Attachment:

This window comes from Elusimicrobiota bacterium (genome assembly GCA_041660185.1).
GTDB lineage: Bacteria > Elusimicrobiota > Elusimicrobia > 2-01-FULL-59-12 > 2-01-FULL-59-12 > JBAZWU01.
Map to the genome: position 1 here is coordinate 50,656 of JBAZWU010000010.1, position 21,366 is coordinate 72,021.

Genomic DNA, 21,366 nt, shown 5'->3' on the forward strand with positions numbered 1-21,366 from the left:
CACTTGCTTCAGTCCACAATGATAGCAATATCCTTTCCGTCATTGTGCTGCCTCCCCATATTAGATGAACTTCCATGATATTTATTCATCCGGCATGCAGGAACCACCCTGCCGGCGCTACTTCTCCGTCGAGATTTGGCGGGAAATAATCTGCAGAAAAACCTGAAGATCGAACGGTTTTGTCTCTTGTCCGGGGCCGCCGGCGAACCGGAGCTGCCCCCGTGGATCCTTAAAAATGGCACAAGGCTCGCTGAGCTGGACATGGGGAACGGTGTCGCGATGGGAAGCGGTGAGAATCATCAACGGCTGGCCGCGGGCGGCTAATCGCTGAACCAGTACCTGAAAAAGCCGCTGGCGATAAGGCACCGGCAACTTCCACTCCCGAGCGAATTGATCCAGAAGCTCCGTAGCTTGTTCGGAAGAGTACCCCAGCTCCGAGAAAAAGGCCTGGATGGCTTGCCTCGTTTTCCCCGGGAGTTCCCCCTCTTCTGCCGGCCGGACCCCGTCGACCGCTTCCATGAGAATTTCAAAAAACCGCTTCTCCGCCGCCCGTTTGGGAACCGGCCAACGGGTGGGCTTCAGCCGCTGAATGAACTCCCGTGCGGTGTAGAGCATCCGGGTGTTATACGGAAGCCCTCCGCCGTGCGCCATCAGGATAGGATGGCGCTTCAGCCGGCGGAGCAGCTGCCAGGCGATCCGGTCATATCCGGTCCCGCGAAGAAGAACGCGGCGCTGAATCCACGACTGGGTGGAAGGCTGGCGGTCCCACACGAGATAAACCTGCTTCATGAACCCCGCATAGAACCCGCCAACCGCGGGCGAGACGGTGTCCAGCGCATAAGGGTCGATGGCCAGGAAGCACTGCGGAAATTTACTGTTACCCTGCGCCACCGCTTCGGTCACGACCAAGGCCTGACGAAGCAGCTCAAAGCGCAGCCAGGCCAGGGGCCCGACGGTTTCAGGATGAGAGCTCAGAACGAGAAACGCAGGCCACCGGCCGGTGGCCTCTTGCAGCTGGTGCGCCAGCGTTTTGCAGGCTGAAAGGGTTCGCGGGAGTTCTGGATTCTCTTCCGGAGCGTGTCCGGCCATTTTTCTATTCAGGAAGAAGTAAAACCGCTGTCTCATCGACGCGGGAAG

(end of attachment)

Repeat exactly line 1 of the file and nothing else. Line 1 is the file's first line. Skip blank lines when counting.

This window comes from Elusimicrobiota bacterium (genome assembly GCA_041660185.1).